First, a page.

Lost and Found Departments
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About the Author
Heather Dubrow's Lost and Found Departments is a dexterous and quite moving poetry
collection. It's an ode to poetic craft that, within its rich myriad of voices, structures, and
forms, revels in Dubrow's lexical puckishness, incisive sense of humor, and rather notable
ability to discover poetry everywhere and in every thing.
-Rowan Ricardo Phillips, National Book Award finalist
Dubrow's wit is both charming and disarming as she repurposes mechanical discourse
and braids it into a personal and poetic voice. The music in the everyday language, the
metaphors and leaps of association, the immediate address, the non-didactic moral
pondering, these qualities make one think of Marianne Moore or Kay Ryan. This is a
vigorous new poetry that gathers up the tatters of our modern verbal world and makes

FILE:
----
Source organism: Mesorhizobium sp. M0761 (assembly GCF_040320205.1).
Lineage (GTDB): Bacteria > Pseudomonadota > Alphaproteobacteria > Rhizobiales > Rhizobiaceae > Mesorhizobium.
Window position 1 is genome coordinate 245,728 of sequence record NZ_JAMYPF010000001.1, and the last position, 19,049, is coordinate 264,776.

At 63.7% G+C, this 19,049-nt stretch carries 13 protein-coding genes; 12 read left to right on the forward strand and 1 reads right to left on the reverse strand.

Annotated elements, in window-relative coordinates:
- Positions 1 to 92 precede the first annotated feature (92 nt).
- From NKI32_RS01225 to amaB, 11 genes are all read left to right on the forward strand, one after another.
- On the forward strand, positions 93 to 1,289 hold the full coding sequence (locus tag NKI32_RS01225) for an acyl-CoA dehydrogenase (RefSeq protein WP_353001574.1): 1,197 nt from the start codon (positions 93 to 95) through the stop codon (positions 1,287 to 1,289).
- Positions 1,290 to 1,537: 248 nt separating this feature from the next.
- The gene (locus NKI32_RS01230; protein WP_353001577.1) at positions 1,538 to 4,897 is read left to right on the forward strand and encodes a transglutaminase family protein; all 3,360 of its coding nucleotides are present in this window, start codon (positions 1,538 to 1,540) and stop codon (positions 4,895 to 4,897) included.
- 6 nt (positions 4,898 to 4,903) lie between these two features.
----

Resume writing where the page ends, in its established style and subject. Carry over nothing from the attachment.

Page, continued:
-Bonnie Costello, Boston University
Unabashed by the bawdy pun, the witty one-liner, the surprising punch line, Heather
Dubrow's wonderful Lost and Found Departments takes its place in the long-and serious,
but never solemn!-tradition of American humor. In these thematically wide-ranging
and formally nimble poems, Dubrow reveals her growing and deepening insight into the
mysteries of daily life.
-Ronald Wallace, University of Wisconsin-Madison
With her keen sense of language's capacity for pleasure and her puckish wordplay,
Dubrow's observances transform into renovations, each renewal made possible through
the very words she uses to record thought. In these pages, lost are the places and person
whose perils we grieve, the "back home in back there" never to be recovered; found is
Dubrow's wide, careful heart, made wider in the attempting.
-Kimberly Johnson, Brigham Young University
This terrific poet and critic does not exactly Have It All, because no one can have it all,
but she certainly has It, where It means whatever transfigures the earthly material of daily
life into the aerial architectures of real poems. She's playful, she's allusive like nobody's
business, she'll never "belittle the listener," and she, too, can "wink at the gremlins/who
slink between the lines."
-Stephanie Burt, Harvard University